Any time there is a shot cut, a new GOP must be used, otherwise the first frame of the new shot could reference totally different content. If a cut appears in the middle of a GOP, usually the editing software will decode all the frames in the GOP and recode with an I frame in a suitable position.

For video editors and cinematographers, they must consider the end to end work flow such as

  1. The codecs that the camera supports and their customizable parameters,
  2. The editing process where the NLE is considerably easier to use when the video is in an intermediate codec that is intra only (such as Apple ProRes)
  3. The final mastered output used for delivery to a distributor who will further compress it or to the end user who will download it, stream it or playback from a physical medium

Choosing the GOP Size

Using GOPs is not a new idea, the concept has been around since the H.261 standard in 1988. The GOP structure is sometimes baked into a codec implementation but generally the GOP is customizable; therefore it's not really true to say such-and-such codec is Long GOP but so-and-so codec is not - it's the implementation that defines it.

There doesn't seem to be a clear definition of what makes a Long GOP and it seems that most sources define it as any GOP structure that includes P and B frames, in other words the codec is intra only or mixed. The maximum GOP size depends on the specifications of the decoder. The longer the GOP, the more memory is needed to store the frames needed to decode it. For MPEG-2 on DVD the maximum GOP size is 15 frames for PAL and 18 frames for NTSC frame rates, because DVD players were not expected to have large frame buffers. YouTube recommends IBBP, with the GOP size to not exceed half the frame rate ("2 consecutive B frames. Closed GOP. GOP of half the frame rate"). x264 is a library often used for H.264 coding; x264 implements a dynamic GOP size. For fast action sections of content a shorter GOP size would be more appropriate and for longer shots a longer GOP size is better.

Users may have come across intra only codecs when using MPEG IMX, AVC-Intra, ProRes or MJPEG. They would have encountered Long GOP when using AVCHD or AVCCAM. Typically the user only gets to choose the codec and the output bit rate. Some cameras let you choose the length of a GOP. Long GOP codecs are said to struggle with movement, in the case of the bit rate being too low then residual images become ineffective.


Usually the motion vectors and residual are not determined using information about the content type. For example, static camera motion does not result in changing the motion estimation strategy, even after hundreds of frames have been coded. Most people encode video using a single set of parameters at the start of the encode even though the content might change drastically. Generally you can get away with this but it is far from optimal.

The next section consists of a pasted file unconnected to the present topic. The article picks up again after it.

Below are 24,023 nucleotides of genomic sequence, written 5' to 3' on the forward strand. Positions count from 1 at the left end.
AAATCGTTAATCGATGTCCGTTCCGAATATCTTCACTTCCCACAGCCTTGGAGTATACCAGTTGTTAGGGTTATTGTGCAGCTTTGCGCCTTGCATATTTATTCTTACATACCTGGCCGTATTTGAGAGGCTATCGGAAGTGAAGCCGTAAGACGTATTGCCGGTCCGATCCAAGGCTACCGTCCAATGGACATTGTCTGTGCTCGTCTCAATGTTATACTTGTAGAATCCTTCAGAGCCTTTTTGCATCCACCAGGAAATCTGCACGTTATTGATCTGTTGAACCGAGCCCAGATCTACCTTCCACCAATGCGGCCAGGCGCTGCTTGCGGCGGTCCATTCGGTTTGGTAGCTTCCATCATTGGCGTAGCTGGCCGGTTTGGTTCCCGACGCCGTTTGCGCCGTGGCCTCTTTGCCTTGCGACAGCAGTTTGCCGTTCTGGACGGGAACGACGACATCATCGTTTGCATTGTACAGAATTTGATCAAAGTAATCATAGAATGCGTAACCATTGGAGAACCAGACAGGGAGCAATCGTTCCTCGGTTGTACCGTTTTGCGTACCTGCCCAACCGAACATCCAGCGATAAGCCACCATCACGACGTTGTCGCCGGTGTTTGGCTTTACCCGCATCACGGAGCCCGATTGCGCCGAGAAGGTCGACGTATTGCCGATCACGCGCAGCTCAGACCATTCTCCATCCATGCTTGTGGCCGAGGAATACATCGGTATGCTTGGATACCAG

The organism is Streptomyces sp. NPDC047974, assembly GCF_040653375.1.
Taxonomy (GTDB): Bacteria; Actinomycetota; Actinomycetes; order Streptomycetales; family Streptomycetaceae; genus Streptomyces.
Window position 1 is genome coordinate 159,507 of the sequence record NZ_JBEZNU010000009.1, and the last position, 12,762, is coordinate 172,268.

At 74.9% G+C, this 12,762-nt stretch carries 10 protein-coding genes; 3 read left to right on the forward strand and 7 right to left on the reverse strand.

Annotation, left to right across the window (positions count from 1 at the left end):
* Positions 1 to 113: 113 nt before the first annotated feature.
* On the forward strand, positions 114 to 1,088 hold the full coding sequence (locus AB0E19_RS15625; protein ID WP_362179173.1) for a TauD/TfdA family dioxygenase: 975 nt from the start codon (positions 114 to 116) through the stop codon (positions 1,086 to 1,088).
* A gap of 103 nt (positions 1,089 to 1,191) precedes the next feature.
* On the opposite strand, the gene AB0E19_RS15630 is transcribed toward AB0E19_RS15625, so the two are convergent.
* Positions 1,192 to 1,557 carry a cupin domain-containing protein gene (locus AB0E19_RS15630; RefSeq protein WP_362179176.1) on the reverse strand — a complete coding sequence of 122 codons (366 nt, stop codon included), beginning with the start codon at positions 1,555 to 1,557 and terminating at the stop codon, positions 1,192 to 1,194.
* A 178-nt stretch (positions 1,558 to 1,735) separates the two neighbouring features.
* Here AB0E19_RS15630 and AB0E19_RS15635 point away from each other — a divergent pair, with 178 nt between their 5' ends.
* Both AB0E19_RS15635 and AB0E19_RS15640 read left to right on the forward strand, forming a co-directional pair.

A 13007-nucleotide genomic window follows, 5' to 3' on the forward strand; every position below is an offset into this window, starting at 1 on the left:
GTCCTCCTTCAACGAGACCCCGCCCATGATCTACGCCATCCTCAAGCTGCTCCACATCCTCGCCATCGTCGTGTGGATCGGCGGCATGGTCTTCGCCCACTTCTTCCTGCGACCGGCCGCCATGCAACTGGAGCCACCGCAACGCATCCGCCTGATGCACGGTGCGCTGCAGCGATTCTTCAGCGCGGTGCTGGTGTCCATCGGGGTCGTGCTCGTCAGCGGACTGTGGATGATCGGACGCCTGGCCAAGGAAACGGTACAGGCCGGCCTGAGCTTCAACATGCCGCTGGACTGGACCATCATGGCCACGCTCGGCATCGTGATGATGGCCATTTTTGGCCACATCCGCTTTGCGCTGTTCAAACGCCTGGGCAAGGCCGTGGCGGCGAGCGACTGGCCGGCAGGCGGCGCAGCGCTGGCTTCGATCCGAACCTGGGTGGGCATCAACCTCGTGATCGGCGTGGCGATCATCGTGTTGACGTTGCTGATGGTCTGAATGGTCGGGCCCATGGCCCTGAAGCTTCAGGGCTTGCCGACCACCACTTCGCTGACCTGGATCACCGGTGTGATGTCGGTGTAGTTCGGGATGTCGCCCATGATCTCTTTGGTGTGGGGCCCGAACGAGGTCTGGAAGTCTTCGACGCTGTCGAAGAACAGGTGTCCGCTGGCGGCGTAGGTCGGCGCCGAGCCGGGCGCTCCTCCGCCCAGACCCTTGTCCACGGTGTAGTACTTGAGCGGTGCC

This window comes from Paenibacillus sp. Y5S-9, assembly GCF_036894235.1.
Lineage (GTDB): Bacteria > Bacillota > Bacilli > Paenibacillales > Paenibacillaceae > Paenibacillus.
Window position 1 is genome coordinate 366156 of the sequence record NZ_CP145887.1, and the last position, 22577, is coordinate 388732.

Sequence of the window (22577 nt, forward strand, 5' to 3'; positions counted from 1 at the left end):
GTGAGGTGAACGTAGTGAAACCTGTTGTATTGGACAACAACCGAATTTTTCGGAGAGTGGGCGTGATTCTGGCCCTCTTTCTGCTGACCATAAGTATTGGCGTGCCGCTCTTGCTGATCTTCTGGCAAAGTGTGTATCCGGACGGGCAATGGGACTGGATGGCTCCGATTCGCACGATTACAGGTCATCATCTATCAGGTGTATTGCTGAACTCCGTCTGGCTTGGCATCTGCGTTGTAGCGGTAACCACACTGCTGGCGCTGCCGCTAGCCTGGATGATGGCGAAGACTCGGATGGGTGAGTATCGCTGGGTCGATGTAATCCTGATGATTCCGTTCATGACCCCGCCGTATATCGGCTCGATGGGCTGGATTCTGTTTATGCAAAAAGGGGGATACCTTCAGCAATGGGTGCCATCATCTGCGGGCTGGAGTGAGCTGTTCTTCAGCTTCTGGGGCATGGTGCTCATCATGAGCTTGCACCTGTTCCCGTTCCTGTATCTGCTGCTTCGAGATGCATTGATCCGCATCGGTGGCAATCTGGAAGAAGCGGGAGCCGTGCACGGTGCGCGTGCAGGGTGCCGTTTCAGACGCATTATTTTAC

Some codecs that can switch between intra and Long GOP also switch to 4:2:0 color subsampling because the manufacturers assume that Long GOP is only about maximizing compression. This would not be ideal for doing green screen work.

Finally, another factor in GOP design is open and closed GOPs. In an open GOP, B frames can reference frames from previous and future GOPs but closed GOPs are completely self contained. Closed GOPs can result in extra P frames being added, because a GOP cannot end in a B frame. If you edit a frame in one GOP it can affect the prediction of a frame in another GOP, for this reason some editing software prefers closed GOPs. Another issue to be wary of is that some codecs make every I frame an IDR frame by default and therefore all GOPs are closed.



Using the ffprobe command from FFMPEG tools and the -show_frames option, the following table was produced:

CameraGOP PatternSize
Samsung Galaxy Tab 4IP30
iPad 3IP30
iPhone 6IP30
GoPro HERO 3IP15
Panasonic GX7IP12
Nikon D5100IP15
Canon 700D/T5iIP12
Canon 5D mark 2IP12
Sony NEX-5IBP12
Nikon D750IBBP15
Panasonic GH4IBBP12



Note that some cameras have quality settings that may affect the codec parameters and that while we believe the video samples are direct from camera, some may have been transcoded without our knowledge. Naturally, most cameras use a simple IP type GOP because they don't carry enough memory to store the out of order frames required when encoding B frames.


Discussion and Last Words

The rate-distortion characteristics of modern codecs such as HEVC and H.264 mean that very good quality video can be obtained when using inter coded frames. If you want to achieve slightly more than modest compression, it's advisable to use inter coded frames.

  • GOP means Group of Pictures, intra and inter coded frames usually in a repeating pattern.
  • Long GOP means inter coded frames are used.
  • (Long) GOPs are necessary for high compression via inter compression.
  • Intra only coding is very high bit rate; use inter coding to reduce the bit rate but intra frames are required for navigation and error resilience.
  • Proper use of GOP structure can result in better quality for higher compression.

If bit rate is not important or storage is unlimited, use intra frames. Forget that, use RAW - but you'll need very fast and large storage to make it easier to edit, copy and view.

The best type of codec depends on the end user, the type of content you are capturing, your editing computer power and your work flow.